Portland resident Charles Maclean has an unusual Christmas tradition. Instead of buying one of many different kinds of Christmas trees (which one is greenest?), he makes invasive plants the centerpiece of his holiday.
“In the spirit of a non-commercial holiday and responsible land stewardship,” he says, he has decorated an invasive English holly bush instead of a traditional tree for many years.
He cuts the holly from the Trillium Hollow Cohousing property he shares with 55 other people.
But after 12 years of culling the bushes, the remaining holly bushes are so misshapen that they don’t make good stand-alone trees.
So, last year he decided to supplement them with other invasive plant branches.
He hung the holly bush upside down from the ceiling and draped both invasive and native plants over a metal frame to create a tree-shaped mix of greenery.**
This year he’s adding species ID tags to the “upside-down” invasive tree to make it educational.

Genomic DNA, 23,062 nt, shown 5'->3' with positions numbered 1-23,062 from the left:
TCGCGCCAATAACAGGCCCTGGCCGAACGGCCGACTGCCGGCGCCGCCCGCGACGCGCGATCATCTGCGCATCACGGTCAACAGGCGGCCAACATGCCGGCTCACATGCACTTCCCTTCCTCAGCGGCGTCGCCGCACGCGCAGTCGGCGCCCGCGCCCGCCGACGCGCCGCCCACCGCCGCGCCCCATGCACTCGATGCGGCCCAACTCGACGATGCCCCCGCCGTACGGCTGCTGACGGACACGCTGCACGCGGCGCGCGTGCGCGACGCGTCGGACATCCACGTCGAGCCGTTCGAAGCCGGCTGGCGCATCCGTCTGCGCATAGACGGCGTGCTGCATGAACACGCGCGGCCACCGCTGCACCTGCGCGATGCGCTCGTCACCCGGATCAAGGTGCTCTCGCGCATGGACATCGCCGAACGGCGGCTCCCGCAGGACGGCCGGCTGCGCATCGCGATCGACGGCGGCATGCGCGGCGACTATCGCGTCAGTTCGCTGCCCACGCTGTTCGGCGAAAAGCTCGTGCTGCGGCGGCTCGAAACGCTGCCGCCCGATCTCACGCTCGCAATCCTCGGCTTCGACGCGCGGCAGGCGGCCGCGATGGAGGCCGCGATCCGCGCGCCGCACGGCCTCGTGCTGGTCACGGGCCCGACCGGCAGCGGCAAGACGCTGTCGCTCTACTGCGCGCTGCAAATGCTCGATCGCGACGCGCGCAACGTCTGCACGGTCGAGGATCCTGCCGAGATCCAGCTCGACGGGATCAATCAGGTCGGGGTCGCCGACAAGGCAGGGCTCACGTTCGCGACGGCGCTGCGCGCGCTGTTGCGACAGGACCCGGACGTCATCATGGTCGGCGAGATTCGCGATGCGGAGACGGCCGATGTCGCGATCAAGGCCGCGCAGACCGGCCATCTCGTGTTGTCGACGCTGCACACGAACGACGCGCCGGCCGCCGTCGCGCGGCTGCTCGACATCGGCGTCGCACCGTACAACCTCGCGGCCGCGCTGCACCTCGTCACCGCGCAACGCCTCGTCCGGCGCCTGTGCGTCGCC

The tree now includes invasive English ivy, vibrant redbud branches, teasels and snowberry.
The benefits of an invasive tree? Maclean says there are fewer needles, it stays green longer, it takes invasive plants off the land, raises awareness of what they look like, and gives people a new way of thinking about Christmas trees.
“And after the holidays, the assemblage will be carefully dismantled and disposed of in a way that won’t allow the invasives to run amuck,” he wrote in his own article about the project.
“Try it. You may like it. When possible cut the roots of the holly tree so it won’t regrow. And the ‘natives’ will thank you.”
Do you have eco-friendly holiday traditions? Send them my way!
A guy I used to work with was infamous for wrapping Christmas presents in his own clothing so he wouldn’t have to use any wrapping paper. I’ve never gone to that extreme, but I have been known to reuse gift boxes, bags and bows…
** I updated the copy here to reflect the fact that Maclean used a mixture of native and invasive species in his tree.